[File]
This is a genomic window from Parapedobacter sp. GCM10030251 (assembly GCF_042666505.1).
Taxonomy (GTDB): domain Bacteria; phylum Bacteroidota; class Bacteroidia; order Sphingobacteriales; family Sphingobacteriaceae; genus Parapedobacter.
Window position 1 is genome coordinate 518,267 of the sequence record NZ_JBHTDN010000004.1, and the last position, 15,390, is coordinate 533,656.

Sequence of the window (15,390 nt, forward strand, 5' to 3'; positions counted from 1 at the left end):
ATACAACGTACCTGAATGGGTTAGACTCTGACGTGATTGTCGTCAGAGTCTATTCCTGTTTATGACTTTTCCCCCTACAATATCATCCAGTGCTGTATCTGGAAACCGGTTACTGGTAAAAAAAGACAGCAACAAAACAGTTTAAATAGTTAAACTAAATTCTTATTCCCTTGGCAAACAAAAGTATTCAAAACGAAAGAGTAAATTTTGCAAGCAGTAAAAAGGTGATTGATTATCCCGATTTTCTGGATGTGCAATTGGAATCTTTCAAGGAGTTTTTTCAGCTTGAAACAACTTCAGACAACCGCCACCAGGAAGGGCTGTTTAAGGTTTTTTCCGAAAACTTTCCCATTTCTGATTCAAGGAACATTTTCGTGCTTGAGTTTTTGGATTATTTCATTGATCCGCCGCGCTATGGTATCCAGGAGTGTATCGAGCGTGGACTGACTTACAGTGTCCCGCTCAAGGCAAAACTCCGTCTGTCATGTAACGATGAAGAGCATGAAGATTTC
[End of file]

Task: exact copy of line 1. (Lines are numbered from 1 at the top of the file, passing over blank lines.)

This is a genomic window from Parapedobacter sp. GCM10030251 (assembly GCF_042666505.1).